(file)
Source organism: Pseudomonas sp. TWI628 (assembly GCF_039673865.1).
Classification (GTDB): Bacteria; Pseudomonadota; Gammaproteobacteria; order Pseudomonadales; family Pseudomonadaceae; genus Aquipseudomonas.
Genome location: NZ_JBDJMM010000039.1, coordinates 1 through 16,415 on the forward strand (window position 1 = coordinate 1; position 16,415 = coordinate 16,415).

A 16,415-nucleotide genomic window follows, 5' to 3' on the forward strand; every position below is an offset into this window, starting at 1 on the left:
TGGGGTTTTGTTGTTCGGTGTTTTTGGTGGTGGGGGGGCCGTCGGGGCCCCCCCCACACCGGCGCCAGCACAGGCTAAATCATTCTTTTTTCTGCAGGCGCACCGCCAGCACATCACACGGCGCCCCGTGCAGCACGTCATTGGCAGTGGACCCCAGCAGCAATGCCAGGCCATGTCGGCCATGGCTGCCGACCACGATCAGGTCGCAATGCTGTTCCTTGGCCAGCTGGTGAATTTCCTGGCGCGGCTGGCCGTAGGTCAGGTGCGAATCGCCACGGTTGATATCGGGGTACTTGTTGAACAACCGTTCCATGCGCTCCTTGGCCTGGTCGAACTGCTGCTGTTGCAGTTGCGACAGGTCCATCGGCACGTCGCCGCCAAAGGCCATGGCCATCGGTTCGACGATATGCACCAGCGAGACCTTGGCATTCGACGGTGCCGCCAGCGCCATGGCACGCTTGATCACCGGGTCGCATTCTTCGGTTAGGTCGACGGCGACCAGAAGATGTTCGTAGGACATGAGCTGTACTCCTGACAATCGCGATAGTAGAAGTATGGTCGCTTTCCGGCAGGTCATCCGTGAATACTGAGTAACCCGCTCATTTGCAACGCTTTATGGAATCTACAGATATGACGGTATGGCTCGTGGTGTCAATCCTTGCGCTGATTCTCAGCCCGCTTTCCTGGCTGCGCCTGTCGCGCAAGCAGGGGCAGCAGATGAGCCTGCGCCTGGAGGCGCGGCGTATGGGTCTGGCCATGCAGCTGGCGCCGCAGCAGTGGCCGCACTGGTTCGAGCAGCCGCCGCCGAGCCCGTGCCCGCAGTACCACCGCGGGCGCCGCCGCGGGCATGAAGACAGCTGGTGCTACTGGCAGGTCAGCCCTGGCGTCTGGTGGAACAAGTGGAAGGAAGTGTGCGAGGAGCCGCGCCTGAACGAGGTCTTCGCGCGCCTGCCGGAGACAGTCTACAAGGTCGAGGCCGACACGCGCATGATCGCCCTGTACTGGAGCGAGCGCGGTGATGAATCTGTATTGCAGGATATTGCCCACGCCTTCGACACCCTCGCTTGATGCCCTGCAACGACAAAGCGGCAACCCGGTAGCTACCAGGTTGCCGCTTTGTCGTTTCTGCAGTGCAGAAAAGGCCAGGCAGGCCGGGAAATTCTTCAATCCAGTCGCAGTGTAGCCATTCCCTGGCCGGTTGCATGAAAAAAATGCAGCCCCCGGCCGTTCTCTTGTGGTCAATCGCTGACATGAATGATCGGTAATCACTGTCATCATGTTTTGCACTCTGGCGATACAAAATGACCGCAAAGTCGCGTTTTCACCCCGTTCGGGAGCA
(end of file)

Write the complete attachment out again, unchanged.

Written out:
Source organism: Pseudomonas sp. TWI628 (assembly GCF_039673865.1).
Classification (GTDB): Bacteria; Pseudomonadota; Gammaproteobacteria; order Pseudomonadales; family Pseudomonadaceae; genus Aquipseudomonas.
Genome location: NZ_JBDJMM010000039.1, coordinates 1 through 16,415 on the forward strand (window position 1 = coordinate 1; position 16,415 = coordinate 16,415).

A 16,415-nucleotide genomic window follows, 5' to 3' on the forward strand; every position below is an offset into this window, starting at 1 on the left:
TGGGGTTTTGTTGTTCGGTGTTTTTGGTGGTGGGGGGGCCGTCGGGGCCCCCCCCACACCGGCGCCAGCACAGGCTAAATCATTCTTTTTTCTGCAGGCGCACCGCCAGCACATCACACGGCGCCCCGTGCAGCACGTCATTGGCAGTGGACCCCAGCAGCAATGCCAGGCCATGTCGGCCATGGCTGCCGACCACGATCAGGTCGCAATGCTGTTCCTTGGCCAGCTGGTGAATTTCCTGGCGCGGCTGGCCGTAGGTCAGGTGCGAATCGCCACGGTTGATATCGGGGTACTTGTTGAACAACCGTTCCATGCGCTCCTTGGCCTGGTCGAACTGCTGCTGTTGCAGTTGCGACAGGTCCATCGGCACGTCGCCGCCAAAGGCCATGGCCATCGGTTCGACGATATGCACCAGCGAGACCTTGGCATTCGACGGTGCCGCCAGCGCCATGGCACGCTTGATCACCGGGTCGCATTCTTCGGTTAGGTCGACGGCGACCAGAAGATGTTCGTAGGACATGAGCTGTACTCCTGACAATCGCGATAGTAGAAGTATGGTCGCTTTCCGGCAGGTCATCCGTGAATACTGAGTAACCCGCTCATTTGCAACGCTTTATGGAATCTACAGATATGACGGTATGGCTCGTGGTGTCAATCCTTGCGCTGATTCTCAGCCCGCTTTCCTGGCTGCGCCTGTCGCGCAAGCAGGGGCAGCAGATGAGCCTGCGCCTGGAGGCGCGGCGTATGGGTCTGGCCATGCAGCTGGCGCCGCAGCAGTGGCCGCACTGGTTCGAGCAGCCGCCGCCGAGCCCGTGCCCGCAGTACCACCGCGGGCGCCGCCGCGGGCATGAAGACAGCTGGTGCTACTGGCAGGTCAGCCCTGGCGTCTGGTGGAACAAGTGGAAGGAAGTGTGCGAGGAGCCGCGCCTGAACGAGGTCTTCGCGCGCCTGCCGGAGACAGTCTACAAGGTCGAGGCCGACACGCGCATGATCGCCCTGTACTGGAGCGAGCGCGGTGATGAATCTGTATTGCAGGATATTGCCCACGCCTTCGACACCCTCGCTTGATGCCCTGCAACGACAAAGCGGCAACCCGGTAGCTACCAGGTTGCCGCTTTGTCGTTTCTGCAGTGCAGAAAAGGCCAGGCAGGCCGGGAAATTCTTCAATCCAGTCGCAGTGTAGCCATTCCCTGGCCGGTTGCATGAAAAAAATGCAGCCCCCGGCCGTTCTCTTGTGGTCAATCGCTGACATGAATGATCGGTAATCACTGTCATCATGTTTTGCACTCTGGCGATACAAAATGACCGCAAAGTCGCGTTTTCACCCCGTTCGGGAGCA